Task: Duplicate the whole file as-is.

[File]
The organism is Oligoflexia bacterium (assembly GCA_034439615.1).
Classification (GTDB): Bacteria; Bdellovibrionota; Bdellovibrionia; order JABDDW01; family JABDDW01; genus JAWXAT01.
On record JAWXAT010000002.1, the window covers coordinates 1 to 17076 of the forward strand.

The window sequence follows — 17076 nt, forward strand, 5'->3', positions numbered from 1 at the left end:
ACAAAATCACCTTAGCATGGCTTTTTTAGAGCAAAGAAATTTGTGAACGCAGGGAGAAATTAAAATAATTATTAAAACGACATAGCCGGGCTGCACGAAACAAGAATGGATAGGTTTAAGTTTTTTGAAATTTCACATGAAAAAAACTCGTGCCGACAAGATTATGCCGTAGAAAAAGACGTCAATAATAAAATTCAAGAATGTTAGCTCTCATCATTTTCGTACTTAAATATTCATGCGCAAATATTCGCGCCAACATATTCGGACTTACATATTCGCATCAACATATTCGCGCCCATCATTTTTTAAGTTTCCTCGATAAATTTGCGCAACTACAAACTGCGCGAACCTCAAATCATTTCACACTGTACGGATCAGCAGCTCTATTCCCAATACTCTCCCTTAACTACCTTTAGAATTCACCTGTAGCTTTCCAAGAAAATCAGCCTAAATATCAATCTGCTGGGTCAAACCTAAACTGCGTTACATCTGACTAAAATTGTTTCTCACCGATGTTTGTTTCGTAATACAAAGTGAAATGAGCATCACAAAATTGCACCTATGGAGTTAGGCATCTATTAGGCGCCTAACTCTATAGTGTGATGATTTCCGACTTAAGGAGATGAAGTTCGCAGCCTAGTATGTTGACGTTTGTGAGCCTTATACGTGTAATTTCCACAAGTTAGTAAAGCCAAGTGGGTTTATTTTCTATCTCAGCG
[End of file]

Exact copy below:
The organism is Oligoflexia bacterium (assembly GCA_034439615.1).
Classification (GTDB): Bacteria; Bdellovibrionota; Bdellovibrionia; order JABDDW01; family JABDDW01; genus JAWXAT01.
On record JAWXAT010000002.1, the window covers coordinates 1 to 17076 of the forward strand.

The window sequence follows — 17076 nt, forward strand, 5'->3', positions numbered from 1 at the left end:
ACAAAATCACCTTAGCATGGCTTTTTTAGAGCAAAGAAATTTGTGAACGCAGGGAGAAATTAAAATAATTATTAAAACGACATAGCCGGGCTGCACGAAACAAGAATGGATAGGTTTAAGTTTTTTGAAATTTCACATGAAAAAAACTCGTGCCGACAAGATTATGCCGTAGAAAAAGACGTCAATAATAAAATTCAAGAATGTTAGCTCTCATCATTTTCGTACTTAAATATTCATGCGCAAATATTCGCGCCAACATATTCGGACTTACATATTCGCATCAACATATTCGCGCCCATCATTTTTTAAGTTTCCTCGATAAATTTGCGCAACTACAAACTGCGCGAACCTCAAATCATTTCACACTGTACGGATCAGCAGCTCTATTCCCAATACTCTCCCTTAACTACCTTTAGAATTCACCTGTAGCTTTCCAAGAAAATCAGCCTAAATATCAATCTGCTGGGTCAAACCTAAACTGCGTTACATCTGACTAAAATTGTTTCTCACCGATGTTTGTTTCGTAATACAAAGTGAAATGAGCATCACAAAATTGCACCTATGGAGTTAGGCATCTATTAGGCGCCTAACTCTATAGTGTGATGATTTCCGACTTAAGGAGATGAAGTTCGCAGCCTAGTATGTTGACGTTTGTGAGCCTTATACGTGTAATTTCCACAAGTTAGTAAAGCCAAGTGGGTTTATTTTCTATCTCAGCG